But Mohamed Attia, managing director of the Street Vendor Project advocacy group, called that a “contradicting statement,” since enforcement inherently strips people of their living — sometimes even negatively impacting immigration proceedings of vendors, many of whom are not U.S. citizens.
“Enforcement is not gonna tell people, ‘OK, good job, you have a nice table, you’re not taking so much space on the sidewalk, we can let you work,’” Attia told THE CITY. “The enforcement literally shuts people down.”
In response to a question from THE CITY about opportunities for street vendors to legally conduct business, Ung said that she was speaking only for downtown Flushing and that “if other districts feel that they are able to have vendors out there, that’s fine.”
Asked a follow-up question about vendors specifically in Flushing, Ung said that she has “talked to them in the past to think about job force development programs.”
‘Not All Sunshine and Rainbows’
As Ung’s announcement wrapped up, several vendors gathered to discuss their reactions.
Amanda Ting told THE CITY in Mandarin that she turned to street vending after COVID forced her out of her restaurant gig, and other job prospects diminished during the city’s shutdown. Ting, 42, now sells hats and sunglasses and other accessories on Main Street several days a week — often netting less than $100 a day.
The streets were ghostly early on in the pandemic, she recalled, saying that vendors like herself helped fill the gaps as storefronts selling essential goods began to close their doors.
“We brought Flushing back to life and revitalized it. Why do you think there are so many people out here? It never used to be this way,” said Ting, who immigrated from China’s Fujian province about five years ago.
“It’s not easy for any of us, we’re all just doing this for a mouthful of rice,” Ting said. “Who doesn’t want to stay at home or sit in an office? We all do.”
Ting, who said her lack of English fluency makes it difficult to work outside of Chinese-speaking communities, added that she’d like to get a merchandise vendor license. But the 853 licenses the city issues to individuals who are not military veterans — a cap set in 1979 — have long since been distributed.
The city’s licensing site states that “DCWP’s waiting list for non-veteran applicants is currently closed” — and has been since it briefly reopened for one month in 2016 after a five-year hiatus, according to Attia of the Street Vendor Project. DCWP data via Open Data NYC shows 11,926 individuals on the waiting list.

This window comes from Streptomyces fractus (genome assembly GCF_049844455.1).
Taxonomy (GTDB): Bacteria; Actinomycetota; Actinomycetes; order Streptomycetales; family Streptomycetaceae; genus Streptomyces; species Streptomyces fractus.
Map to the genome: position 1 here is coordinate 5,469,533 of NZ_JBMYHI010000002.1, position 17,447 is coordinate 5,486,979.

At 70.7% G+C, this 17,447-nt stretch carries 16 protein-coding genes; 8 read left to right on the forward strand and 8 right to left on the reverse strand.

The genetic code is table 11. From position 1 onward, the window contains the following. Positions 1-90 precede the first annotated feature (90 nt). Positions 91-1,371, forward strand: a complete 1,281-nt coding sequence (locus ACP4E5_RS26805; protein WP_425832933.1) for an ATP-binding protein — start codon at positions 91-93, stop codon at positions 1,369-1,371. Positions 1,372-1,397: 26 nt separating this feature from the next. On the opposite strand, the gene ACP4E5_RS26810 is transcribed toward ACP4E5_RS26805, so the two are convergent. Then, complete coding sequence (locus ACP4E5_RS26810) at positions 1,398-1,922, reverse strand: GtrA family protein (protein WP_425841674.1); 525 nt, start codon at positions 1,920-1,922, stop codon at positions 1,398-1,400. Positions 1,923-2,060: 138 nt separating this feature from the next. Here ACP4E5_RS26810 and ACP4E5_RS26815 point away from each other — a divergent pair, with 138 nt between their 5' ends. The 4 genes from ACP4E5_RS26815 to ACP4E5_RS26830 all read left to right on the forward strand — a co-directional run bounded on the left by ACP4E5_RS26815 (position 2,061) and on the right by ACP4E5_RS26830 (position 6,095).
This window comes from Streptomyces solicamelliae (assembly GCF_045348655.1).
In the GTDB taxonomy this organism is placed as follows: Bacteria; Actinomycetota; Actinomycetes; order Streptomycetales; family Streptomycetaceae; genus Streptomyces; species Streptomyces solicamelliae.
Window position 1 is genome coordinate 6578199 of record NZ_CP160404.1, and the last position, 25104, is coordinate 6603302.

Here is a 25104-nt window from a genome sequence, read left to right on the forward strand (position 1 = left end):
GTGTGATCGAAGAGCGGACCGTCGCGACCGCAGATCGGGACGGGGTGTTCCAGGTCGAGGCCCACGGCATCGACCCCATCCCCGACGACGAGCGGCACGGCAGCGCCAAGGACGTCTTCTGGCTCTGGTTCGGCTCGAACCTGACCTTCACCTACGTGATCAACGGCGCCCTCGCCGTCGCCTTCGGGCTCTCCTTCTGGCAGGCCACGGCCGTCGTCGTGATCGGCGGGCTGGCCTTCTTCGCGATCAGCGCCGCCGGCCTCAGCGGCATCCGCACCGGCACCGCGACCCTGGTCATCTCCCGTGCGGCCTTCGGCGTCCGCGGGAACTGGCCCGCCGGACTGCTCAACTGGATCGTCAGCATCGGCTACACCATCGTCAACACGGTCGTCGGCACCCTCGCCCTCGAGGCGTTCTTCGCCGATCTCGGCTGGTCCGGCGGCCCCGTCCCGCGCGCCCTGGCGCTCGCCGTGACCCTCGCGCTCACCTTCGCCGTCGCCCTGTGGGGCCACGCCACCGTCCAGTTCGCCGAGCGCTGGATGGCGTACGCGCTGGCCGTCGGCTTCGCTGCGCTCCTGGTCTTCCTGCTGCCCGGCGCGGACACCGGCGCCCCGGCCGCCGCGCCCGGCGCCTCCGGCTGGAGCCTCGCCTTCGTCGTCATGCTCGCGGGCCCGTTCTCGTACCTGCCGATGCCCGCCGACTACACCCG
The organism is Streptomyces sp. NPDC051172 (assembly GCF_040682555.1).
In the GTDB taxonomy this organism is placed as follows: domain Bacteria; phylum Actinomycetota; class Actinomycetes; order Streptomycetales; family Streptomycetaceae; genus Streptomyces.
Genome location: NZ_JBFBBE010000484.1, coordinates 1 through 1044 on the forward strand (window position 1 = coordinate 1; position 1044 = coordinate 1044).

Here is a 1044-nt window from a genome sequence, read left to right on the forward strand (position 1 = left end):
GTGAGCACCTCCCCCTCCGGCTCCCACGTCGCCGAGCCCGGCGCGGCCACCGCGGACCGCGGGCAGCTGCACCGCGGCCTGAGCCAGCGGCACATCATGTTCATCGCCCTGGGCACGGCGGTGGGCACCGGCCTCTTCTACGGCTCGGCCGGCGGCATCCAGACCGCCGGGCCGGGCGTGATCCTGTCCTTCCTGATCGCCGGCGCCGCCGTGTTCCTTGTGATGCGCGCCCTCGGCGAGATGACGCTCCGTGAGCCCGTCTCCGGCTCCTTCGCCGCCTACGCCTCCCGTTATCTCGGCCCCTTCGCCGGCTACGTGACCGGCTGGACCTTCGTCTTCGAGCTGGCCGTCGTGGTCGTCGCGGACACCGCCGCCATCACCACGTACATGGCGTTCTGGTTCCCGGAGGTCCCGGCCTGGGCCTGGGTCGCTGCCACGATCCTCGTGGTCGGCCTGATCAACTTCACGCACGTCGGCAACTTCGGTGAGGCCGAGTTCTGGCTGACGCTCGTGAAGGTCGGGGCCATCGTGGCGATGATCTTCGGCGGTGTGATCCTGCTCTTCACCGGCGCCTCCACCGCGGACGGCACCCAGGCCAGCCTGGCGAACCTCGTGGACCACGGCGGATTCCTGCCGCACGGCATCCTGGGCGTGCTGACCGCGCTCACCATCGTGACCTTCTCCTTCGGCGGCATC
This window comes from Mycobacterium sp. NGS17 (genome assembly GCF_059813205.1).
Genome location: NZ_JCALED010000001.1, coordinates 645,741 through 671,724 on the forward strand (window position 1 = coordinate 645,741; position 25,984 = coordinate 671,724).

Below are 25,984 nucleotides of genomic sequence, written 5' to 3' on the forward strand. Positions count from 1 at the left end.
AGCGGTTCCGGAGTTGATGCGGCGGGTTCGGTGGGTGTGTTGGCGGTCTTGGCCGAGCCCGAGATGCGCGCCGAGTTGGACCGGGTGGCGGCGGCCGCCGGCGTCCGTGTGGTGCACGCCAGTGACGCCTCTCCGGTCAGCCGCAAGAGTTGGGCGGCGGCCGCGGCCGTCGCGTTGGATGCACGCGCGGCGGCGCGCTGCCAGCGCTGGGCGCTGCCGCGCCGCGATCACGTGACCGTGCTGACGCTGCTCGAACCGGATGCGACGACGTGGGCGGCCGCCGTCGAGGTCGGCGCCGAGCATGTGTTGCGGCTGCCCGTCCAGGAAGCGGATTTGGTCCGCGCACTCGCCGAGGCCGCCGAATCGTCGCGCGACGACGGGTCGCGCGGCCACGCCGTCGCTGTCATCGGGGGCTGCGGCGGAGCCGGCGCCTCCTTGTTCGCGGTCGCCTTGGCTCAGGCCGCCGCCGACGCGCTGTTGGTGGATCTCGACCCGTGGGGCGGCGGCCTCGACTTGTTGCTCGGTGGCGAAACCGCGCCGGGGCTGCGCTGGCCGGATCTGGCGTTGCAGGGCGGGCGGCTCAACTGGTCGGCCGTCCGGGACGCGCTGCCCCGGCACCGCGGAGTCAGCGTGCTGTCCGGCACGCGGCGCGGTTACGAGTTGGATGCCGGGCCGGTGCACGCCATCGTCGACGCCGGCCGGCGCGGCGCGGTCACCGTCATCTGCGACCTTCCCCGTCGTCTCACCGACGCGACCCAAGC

Food vendors, while not subject to DCWP license caps, would still need one of 5,100 permits issued by the city health department (which has created a lucrative underground market for permits). The permitting process has been expensive and difficult for immigrant vendors to navigate, Attia said.
But even with a license, sellers like Ting would have to look outside of Flushing, as the 2018 law only allows “veterans with a service-related disability” to operate in the neighborhood, according to Lanza.
While Ting is still selling, she said Flushing’s restrictive vending regulations means there’s no licensed path for the hundred-plus sellers in her WeChat group working at these difficult and low-paying jobs. Most of them, she added, are Chinese immigrants and some of them are undocumented.
As to the ticketing agents, Ting said, “Whenever we find out that they’re at the top of the street, everyone starts packing up and running with their carts.”
She went on: “We’ve come to America to survive because we couldn’t in China. But as it turns out, it’s not all sunshine and rainbows.”
Sixteen recommendations issued unanimously by the Street Vendor Advisory Board, appointed by the former administration, were supposed to help cut the red tape around vending and create opportunities for sellers like Ting.
But Attia, who’s one of the board’s 10 members, told THE CITY that the Adams administration has yet to fully implement any of the recommendations, which included a call to repeal criminal liability, and for “community vending marketplaces” where vendors would be allowed to gather and operate.
City Hall spokesperson Jonah Allon said the Adams administration “has numerous reform efforts underway” based on the board’s recommendation, and that it is working “to drive these recommendations forward.”
“We are committed to adopting thoughtful rules that balance the needs of these vendors, brick-and-mortar businesses, and residents, while ensuring public safety is at the core of our regulatory landscape,” he added.
Ting said she’d like to at least see a home base established for vendors, even if it charged a small fee for rent.
“At least give us something. You can’t just say, ‘you can’t sell here, you can’t sell there,’” Ting said. “At least give us a space for survival. The way things are now, there’s nothing for us. All day long, we’re like mice hiding from cats.”
Since 2021, DCWP’s Office of Street Vendor Enforcement “has replaced NYPD as the primary enforcement agency,” with the police department taking a secondary role and handling “counterfeiting and other criminal conduct,” according to a city report. (The city departments of Health, Parks, and Sanitation all also issue tickets).
Ung, however, said that there’s “no true enforcement” with the OSVE because, unlike with the NYPD, “there’s no need to give them an ID, there’s no need to know who you are.”
Despite the enforcement shift, Lai, the antiques seller, said that NYPD officers often accompany OSVE inspectors in their weekly sweeps.
“The last mayor said the NYPD couldn’t regulate vendors, and that’s why we came out for business,” Lai told THE CITY in Mandarin. “And now they’re out here regulating. And to regulate — you’ve got to give us a reason.”
While Attia commended the initial enforcement shift away from the NYPD, he said that the creation of the OSVE did not stop the police from “targeting … immigrant-populated neighborhoods.”
“The PD, by nature, should have no business in street vending oversight,” Attia told THE CITY. “I’ve never seen a cop walking into a restaurant, writing a worker or an owner or a manager a ticket. So why is the police getting involved with street vendors? Nobody could explain that.”